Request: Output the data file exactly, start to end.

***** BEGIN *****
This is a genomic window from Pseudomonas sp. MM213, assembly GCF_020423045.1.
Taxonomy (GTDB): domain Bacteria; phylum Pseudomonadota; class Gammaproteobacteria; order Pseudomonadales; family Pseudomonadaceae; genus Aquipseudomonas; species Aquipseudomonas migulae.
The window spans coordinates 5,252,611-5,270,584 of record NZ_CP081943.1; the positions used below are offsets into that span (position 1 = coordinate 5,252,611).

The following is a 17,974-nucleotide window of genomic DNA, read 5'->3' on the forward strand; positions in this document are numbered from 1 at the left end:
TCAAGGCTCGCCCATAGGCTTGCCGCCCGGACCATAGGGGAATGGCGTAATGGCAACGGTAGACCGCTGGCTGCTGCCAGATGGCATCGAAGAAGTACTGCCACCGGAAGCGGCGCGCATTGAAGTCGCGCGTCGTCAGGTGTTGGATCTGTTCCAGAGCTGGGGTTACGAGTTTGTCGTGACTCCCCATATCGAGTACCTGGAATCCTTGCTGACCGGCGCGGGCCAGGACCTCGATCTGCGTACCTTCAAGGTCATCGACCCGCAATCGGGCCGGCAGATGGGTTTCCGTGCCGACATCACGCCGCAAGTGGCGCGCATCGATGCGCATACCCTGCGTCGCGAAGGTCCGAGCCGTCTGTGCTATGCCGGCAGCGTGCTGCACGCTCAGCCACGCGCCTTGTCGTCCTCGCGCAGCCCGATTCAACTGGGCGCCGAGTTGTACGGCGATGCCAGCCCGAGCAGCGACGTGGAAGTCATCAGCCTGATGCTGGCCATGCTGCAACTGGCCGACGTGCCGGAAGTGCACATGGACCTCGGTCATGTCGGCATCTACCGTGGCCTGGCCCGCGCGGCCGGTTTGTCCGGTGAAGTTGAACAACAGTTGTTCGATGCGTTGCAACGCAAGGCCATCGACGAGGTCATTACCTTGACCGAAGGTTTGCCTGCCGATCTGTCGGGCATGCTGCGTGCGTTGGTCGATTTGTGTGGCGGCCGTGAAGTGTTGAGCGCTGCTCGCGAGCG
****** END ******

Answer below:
This is a genomic window from Pseudomonas sp. MM213, assembly GCF_020423045.1.
Taxonomy (GTDB): domain Bacteria; phylum Pseudomonadota; class Gammaproteobacteria; order Pseudomonadales; family Pseudomonadaceae; genus Aquipseudomonas; species Aquipseudomonas migulae.
The window spans coordinates 5,252,611-5,270,584 of record NZ_CP081943.1; the positions used below are offsets into that span (position 1 = coordinate 5,252,611).

The following is a 17,974-nucleotide window of genomic DNA, read 5'->3' on the forward strand; positions in this document are numbered from 1 at the left end:
TCAAGGCTCGCCCATAGGCTTGCCGCCCGGACCATAGGGGAATGGCGTAATGGCAACGGTAGACCGCTGGCTGCTGCCAGATGGCATCGAAGAAGTACTGCCACCGGAAGCGGCGCGCATTGAAGTCGCGCGTCGTCAGGTGTTGGATCTGTTCCAGAGCTGGGGTTACGAGTTTGTCGTGACTCCCCATATCGAGTACCTGGAATCCTTGCTGACCGGCGCGGGCCAGGACCTCGATCTGCGTACCTTCAAGGTCATCGACCCGCAATCGGGCCGGCAGATGGGTTTCCGTGCCGACATCACGCCGCAAGTGGCGCGCATCGATGCGCATACCCTGCGTCGCGAAGGTCCGAGCCGTCTGTGCTATGCCGGCAGCGTGCTGCACGCTCAGCCACGCGCCTTGTCGTCCTCGCGCAGCCCGATTCAACTGGGCGCCGAGTTGTACGGCGATGCCAGCCCGAGCAGCGACGTGGAAGTCATCAGCCTGATGCTGGCCATGCTGCAACTGGCCGACGTGCCGGAAGTGCACATGGACCTCGGTCATGTCGGCATCTACCGTGGCCTGGCCCGCGCGGCCGGTTTGTCCGGTGAAGTTGAACAACAGTTGTTCGATGCGTTGCAACGCAAGGCCATCGACGAGGTCATTACCTTGACCGAAGGTTTGCCTGCCGATCTGTCGGGCATGCTGCGTGCGTTGGTCGATTTGTGTGGCGGCCGTGAAGTGTTGAGCGCTGCTCGCGAGCG